Does god need to exist? Well when I was young I thought a god needed to exist but then none of the things I saw as doctrine taught were evident in the world I lived in in the same sense it did for others, I was judged for more than the first half of my life because of where I came from or who people thought I was and learned that if I felt regret for any action then I should look at why and adapt. That happened because of thinking about the world I live in with other like or not so like but humans like me I dealt with and still do in terms they understand that I am not looking for a god because nor do I think I need to look for one because the one that I was taught about was not reflected in gods people. 

There are good people of all religions and really no one gets in my face about god and generally doesn't take long for them to get that I don't care nor does it matter in the long run because most see me as a saved soul of some sort ( likely for their own conscious :whistle:) because they know I am good to them and all others.

 

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1 hour ago, Mr Walker said:

eg I believe it is possible life exists on Mars 

I believe it is possible no  life exists on Mars (although it may have in the past ) 

I am actually agnostic on the question, "DOES life exist on Mars ?"and will wait until  I can know. 

Hi Walker

EG one can not claim to believe that something exists and also claim that something does not exist, all one can claim is they have or do not have evidence (in the non-Walkerian dictionary)  and cannot affirm if a god exists or not. That does not mean we can not give a claim a satisfactory critic that any responsible claimant would be willing to substantiate with credible sources. You are not agnostic if you promote any religious-non-religious position and you consistently support Christian perspectives of which none of us are confused by your card shuffling skills but do encourage you not to give up on comedy maybe you can get a gig at Yuk-Yuks.:tu:

Edited by jmccr8
missed a not
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19 minutes ago, jmccr8 said:

you not to give up on comedy maybe you can get a gig at Yuk-Yuks.:tu:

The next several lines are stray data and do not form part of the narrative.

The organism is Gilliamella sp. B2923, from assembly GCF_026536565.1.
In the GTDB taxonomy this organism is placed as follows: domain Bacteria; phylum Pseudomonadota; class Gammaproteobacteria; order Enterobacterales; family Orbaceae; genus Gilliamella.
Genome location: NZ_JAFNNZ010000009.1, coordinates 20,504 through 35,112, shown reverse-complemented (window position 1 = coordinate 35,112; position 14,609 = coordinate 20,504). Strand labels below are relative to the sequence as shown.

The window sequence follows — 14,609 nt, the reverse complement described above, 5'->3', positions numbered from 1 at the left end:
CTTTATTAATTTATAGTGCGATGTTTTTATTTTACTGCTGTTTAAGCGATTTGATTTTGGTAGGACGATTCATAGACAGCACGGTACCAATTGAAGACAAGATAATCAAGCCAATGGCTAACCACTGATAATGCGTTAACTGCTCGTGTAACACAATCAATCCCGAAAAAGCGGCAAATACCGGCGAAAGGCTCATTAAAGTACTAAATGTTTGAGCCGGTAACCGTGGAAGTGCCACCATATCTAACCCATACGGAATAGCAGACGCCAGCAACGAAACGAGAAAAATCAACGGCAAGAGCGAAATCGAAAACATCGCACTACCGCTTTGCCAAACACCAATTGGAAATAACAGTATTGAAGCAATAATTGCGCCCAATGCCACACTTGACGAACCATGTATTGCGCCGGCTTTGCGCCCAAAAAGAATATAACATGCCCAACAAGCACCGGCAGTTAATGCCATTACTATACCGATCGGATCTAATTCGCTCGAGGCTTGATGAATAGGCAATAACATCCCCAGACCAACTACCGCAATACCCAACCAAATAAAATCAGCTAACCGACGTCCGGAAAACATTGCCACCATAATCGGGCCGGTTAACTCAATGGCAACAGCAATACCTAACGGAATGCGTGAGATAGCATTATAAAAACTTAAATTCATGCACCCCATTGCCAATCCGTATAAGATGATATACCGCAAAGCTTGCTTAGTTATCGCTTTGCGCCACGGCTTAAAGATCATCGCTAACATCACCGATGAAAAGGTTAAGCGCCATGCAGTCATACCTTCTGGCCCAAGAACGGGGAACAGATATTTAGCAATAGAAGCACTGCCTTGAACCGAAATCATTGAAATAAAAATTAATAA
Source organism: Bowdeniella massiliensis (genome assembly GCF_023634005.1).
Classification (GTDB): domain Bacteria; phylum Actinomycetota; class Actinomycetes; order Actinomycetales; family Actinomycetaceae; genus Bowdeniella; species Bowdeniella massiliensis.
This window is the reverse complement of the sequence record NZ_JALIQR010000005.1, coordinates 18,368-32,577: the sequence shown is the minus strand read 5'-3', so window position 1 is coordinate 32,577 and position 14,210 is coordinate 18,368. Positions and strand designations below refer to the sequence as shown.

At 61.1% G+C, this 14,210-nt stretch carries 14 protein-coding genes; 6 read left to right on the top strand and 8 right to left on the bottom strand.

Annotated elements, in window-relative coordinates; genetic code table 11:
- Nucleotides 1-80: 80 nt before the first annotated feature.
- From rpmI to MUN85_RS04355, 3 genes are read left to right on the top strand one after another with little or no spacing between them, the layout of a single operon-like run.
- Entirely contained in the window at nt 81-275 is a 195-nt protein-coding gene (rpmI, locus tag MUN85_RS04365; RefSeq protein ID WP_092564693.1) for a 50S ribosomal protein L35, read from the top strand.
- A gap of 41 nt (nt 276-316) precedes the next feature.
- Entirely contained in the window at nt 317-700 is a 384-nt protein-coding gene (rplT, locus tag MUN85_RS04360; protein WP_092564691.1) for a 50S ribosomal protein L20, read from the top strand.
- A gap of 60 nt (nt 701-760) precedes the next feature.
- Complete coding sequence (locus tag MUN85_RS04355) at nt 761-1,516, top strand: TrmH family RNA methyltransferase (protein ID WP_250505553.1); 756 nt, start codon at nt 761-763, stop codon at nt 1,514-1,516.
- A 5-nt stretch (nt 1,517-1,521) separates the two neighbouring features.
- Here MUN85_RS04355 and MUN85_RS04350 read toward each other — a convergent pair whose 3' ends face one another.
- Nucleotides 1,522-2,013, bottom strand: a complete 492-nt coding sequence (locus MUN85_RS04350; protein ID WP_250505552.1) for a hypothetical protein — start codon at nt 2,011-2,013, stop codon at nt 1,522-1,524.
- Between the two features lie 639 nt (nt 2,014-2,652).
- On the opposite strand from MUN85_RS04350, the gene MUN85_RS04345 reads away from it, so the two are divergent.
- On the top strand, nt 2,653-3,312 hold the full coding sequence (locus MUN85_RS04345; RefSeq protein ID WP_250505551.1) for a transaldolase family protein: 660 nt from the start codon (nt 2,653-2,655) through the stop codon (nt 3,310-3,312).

Comedy is not his thing.

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It should be noted that it takes milliseconds to think of an answer but it takes me 15 minutes to edit/censor/type a 4 sentence response and still muck up at expressing my thoughts,:lol:

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3 minutes ago, Nuclear Wessel said:

Comedy is not his thing.

Hi Nuke

Every STAR( clown) has an audience and here we are at the Unexplained Religious Mysteries Forum, what's up with that/:huh::lol::whistle:

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28 minutes ago, larryp said:

But yet your breathing.

So are you. What’s your point? 

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23 hours ago, XenoFish said:

Just giving back to you what you give others. 

Well that's not true.

I listen and try to agree where possible, and then try to add a few words of encouragement if anything springs to mind.

You are free to believe in what you want. (How is that belittling others?)

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22 hours ago, eight bits said:

 

Like everybody else who shares their unsupported personal opinions in the public forum, you need to accept that some readers' judgments will go against you. May you and your THAT find happiness together.

Yes.

Acceptance of everything that happens, good, bad, or ugly, is of vital importance for anyone who is interested, desirous, to harmonise and know GOD.

 

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4 minutes ago, Crazy Horse said:

Well that's not true.

I listen and try to agree where possible, and then try to add a few words of encouragement if anything springs to mind.

You are free to believe in what you want. (How is that belittling others?)

No, you hammer on and on about how others are inferior to you. Just like a Bible thumper does. How unenlightened they are. You express a form of toxic spirituality. 

Of course we're free to believe whatever we wish. So long as it agree with the likes of others such as yourself.